The Netherlands and France were able to fend off these parties, and Germany will most likely do the same, nevertheless, the parties remain a significant part of the political landscape and are not gone, as some would like to believe. A single defeat is not enough to get rid of populism; it may in turn actually strengthen these parties as they are now a major part of the opposition, feeding off any failures the ruling parties may commit. The Union as entered its own trial that in the end may very well be either the end of it or a major chance to reset and restart a concept that many feel has not developed enough over time.
Nations of Europe at Odds
Not only the EU but all of Europe has been severely impacted by the Syrian war and a flood of refugees pouring into the countries in waves, mostly affecting Greece, Turkey, and Germany. Many other nations, too, have been hugely impacted by an increased stream of people entering the countries, which has led to severe tensions inside of, and between them. While Greece is still facing difficulties with refugees entering the country by sea, many of them dying in the process, Turkey has used its geopolitical location as leverage in its diplomatic ties with the EU and their member states.
Following a military coup in 2016, Recep Tayan Erdogan has used the aftermath successfully to secure his place in the country, leading to a highly controversial win in the 2017 Constitutional Referendum, effectively changing the country from a parliamentary system to a presidential one. This decision, when implemented with the next election, would be the end point of Erdogan’s journey which he started in a rather symbolic role as President of Turkey, but would evolve into executive powers if re-elected. This, among other things like the imprisonment of journalists (like Deniz Yücel), caused the EU to stop negotiations about Turkey joining the union any time soon.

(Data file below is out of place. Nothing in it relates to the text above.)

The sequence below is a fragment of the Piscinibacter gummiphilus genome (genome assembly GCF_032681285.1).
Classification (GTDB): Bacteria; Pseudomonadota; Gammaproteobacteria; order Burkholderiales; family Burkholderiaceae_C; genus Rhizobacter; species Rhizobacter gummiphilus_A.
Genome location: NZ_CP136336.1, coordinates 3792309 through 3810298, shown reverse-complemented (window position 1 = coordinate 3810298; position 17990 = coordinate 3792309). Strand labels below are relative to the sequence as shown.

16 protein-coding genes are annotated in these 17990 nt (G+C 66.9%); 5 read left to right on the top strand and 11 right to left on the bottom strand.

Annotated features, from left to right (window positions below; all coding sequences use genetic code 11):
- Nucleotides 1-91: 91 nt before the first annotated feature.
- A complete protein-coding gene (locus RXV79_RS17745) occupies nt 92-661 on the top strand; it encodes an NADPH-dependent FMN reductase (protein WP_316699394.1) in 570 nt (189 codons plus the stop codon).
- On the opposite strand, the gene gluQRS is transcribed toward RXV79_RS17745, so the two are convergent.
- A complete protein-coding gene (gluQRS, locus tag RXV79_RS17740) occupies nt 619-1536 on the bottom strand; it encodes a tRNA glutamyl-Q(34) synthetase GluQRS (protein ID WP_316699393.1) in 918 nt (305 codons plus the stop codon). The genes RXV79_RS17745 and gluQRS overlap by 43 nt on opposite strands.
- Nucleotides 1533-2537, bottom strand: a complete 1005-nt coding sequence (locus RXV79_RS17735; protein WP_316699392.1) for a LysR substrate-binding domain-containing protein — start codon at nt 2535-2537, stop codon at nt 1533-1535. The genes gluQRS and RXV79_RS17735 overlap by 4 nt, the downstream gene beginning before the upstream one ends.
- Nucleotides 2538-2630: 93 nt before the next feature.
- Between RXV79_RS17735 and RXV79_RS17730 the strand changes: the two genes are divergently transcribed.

Apart from stopped negotiations, Turkey had and still has a lot of power due to the stream of refugees entering Europe through Turkey. Erdogan has been known to use this power to his advantage when able. Another point was Erdogan’s ambitions to launch campaigns previous to the Referendum in countries like Germany, which did complicate relations with some of them, The Netherlands, for example, went as far as to refuse entry into the country to Turkish delegates.
Going forward for Europe
It’s been a rough decade, but after all, Europe and the European Union still stand, but there is no denying that the trouble may just have started. The proper processing and integration of incoming and eligible refugees was and still is a tough challenge to overcome, especially as the responsibilities are unevenly distributed with Germany leading the pack. Viable solutions still seem far off, especially with the rise in terror attacks soiling the public image of refugees and Islam to a point where the feeling of fear trumps the determination to help.
While populist and right-winged ideologies have been mostly fought off for now, the upcoming Brexit and an increase in votes for populistic parties will remain to pose a threat to the EU and the Unity of the continent as a whole. This may be a crucial point in time, as the European Union needs to change and grow with the trials it is facing, or face the possibility to falter and fail come next election cycle. After all, it has borrowed time to thrive, yet there is still a long way to fall if it is taken for granted.